Children's Book and Learning Games on Indiana Native Plants & Habitats

Honor Award


West Lafayette, Indiana, United States
Autumn McNinch, Associate ASLA; Chloe Kennedy, Associate ASLA; Kayla Kramer, Associate ASLA; Molly Wimberg; Wanting Zhang, Student ASLA;
Faculty Advisors: Yiwei Huang, ASLA;
Purdue University

The book and games allow growth and exposure to Landscape Architecture, it’s a well-crafted and thought-out game that could make landscape planning and decision making more accessible. An innovative application of knowledge-based systems to spread awareness and educate others.

- 2023 Awards Jury

Project Credits

Karen Mitchell
Consumer Horticulture Extension Specialist, Department of Horticulture & Landscape Architecture

Kathryn Orvis
Professor of Horticulture, Department of Horticulture and Landscape Architecture

Sean Rotar
Assoc. Professor of Landscape Architecture, Department of Horticulture and Landscape Architecture

Project Statement

"Children's Book and Learning Games on Native Plants" are the efforts of us landscape architecture students passing down to younger audiences two crucial things we have learned during our time as university students: plant native, and right plant, right place! By passing down this knowledge earlier in childrens' education, the native ecosystems and habitats of our local environments could drastically change for the better and promote healthier habitats.

Project Narrative

Despite increasing awareness of native plants, many people still hesitate to plant them in their yards and gardens, or advocate for their use in public spaces. Organizations like the Indiana Native Plant Society aim to educate the public about native plants, but there is a gap in outreach and advocacy for children. educating younger generations about native plants can lead to change as they become active citizens and influence adults. Strong education initiatives for children are crucial to increase native planting in all states. The purpose of "Children's Book and Learning Games on Native Plants" is to find ways in which this gap in education can be filled, with different methods like a children's book, class exercises, youth and adult board games, and a bulletin pin-up exercises to reach a wide range of audiences to be educated.  

The main premise behind the children's book and its associated games and activities is looking at some native Indiana plants and the four major habitats in the state: Prairie, Prairie Edge, Woodland, and Water's Edge. Two to three species are featured from each habitat. Each habitat is visually symboled with a corresponding 'plant monster', who is hiding somewhere on the page. This is to establish a visual connection between the reader and the plants and habitats they are learning about. The back of the book features some 'quiz whiz' activities for readers to test their knowledge and plant-placing skills. Readers are encouraged to use their knowledge learned from the book and apply it to their own surroundings at home, motivating children to plant native species in their own backyards.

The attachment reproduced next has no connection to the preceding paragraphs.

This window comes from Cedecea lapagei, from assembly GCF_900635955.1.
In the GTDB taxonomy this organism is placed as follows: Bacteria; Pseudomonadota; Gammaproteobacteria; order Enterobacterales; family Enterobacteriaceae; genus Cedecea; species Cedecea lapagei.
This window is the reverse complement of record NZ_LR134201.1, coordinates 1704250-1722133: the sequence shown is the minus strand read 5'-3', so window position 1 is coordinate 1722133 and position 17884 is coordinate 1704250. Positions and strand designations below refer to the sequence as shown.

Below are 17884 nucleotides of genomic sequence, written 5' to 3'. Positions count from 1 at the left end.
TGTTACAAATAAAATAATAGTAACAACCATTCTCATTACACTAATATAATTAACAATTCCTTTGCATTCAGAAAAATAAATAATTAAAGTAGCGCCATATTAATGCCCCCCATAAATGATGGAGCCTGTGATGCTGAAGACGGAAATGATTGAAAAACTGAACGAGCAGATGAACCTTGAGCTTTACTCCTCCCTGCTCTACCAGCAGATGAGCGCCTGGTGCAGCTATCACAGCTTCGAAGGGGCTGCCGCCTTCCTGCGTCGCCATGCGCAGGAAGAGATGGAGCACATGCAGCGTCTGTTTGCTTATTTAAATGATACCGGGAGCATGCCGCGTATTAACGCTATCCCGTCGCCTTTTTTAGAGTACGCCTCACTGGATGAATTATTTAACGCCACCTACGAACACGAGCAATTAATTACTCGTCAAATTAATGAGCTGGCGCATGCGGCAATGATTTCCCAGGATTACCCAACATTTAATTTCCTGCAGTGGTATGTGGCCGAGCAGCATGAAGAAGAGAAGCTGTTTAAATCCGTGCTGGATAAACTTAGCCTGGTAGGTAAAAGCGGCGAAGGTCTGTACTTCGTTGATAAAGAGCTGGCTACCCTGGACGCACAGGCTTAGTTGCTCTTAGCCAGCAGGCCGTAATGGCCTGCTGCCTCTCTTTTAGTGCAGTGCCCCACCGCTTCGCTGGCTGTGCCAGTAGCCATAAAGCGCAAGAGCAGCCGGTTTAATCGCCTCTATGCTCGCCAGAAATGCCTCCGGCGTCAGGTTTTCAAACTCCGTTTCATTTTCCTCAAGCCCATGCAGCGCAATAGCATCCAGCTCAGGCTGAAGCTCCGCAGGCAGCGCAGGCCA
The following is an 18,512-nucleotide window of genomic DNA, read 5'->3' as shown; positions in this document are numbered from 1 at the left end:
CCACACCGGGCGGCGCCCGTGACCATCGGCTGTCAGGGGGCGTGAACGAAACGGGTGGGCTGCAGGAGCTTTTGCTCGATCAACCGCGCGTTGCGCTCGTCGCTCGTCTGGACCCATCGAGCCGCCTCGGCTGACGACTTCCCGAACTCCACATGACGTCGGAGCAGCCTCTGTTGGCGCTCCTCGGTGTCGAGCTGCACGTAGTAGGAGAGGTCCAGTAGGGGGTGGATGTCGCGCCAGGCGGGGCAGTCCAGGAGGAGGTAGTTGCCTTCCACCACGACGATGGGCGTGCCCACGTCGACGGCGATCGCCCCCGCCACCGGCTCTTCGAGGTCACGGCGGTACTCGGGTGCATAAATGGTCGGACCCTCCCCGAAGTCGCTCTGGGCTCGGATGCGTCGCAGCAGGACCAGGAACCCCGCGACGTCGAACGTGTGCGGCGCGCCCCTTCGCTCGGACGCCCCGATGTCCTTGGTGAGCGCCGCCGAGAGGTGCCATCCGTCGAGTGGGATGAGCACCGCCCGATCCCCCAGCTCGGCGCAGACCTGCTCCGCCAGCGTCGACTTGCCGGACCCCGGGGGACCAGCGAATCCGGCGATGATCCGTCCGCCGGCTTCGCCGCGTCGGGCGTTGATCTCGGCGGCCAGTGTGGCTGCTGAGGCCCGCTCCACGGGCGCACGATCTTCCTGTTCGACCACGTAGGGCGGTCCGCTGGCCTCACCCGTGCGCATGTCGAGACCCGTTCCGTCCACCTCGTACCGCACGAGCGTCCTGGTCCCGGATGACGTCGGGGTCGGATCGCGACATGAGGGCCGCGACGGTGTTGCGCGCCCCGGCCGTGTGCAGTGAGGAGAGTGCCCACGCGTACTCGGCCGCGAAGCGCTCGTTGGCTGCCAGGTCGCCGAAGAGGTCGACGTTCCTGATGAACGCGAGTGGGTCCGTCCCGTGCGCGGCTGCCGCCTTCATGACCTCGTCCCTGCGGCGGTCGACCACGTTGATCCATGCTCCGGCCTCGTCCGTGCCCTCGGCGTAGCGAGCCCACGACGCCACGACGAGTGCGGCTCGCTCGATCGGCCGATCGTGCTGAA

The intended audience for the children's book and in-class syllabus and exercise are children aged 6-10. This age period is an important educational period, as children learn to make more critical judgements and inferred decisions based on information around them. As more books about ecosystems and environmentally healthy actions are available, children can be taught sooner the importance of native species. 

The youth-young adult board game is just as important to allow for opportunity and option for older audiences to engage with the concept of native plants and habitats. 

As children are being educated through books, games, and school lessons, parents who actively participate can also learn and become aware of the need to plant native plants that fit best around their home and environment. 

Other targeted groups for this book and games include 4-H educators, teachers, master gardener programs, and city officials engaging with children. 

This book will be published electronically through the university's extension center and library e-Pubs. Easy access to its content encourages teachers and parents to purchase the book. The game and accompanying worksheets will be provided to local schools in hopes feedback and data will be gathered on the success of the content and application. Adjustments then can be made to the material based on this feedback. 

"Children's Book and Learning Games on Native Plants" also serves as a transforming agent that seeds the concept of biodiversity, habitat creation, and ecosystems into the heart of young minds. Educating younger generations on native plants provides an increasing opportunity for change, and as children grow they can become active, educated citizens.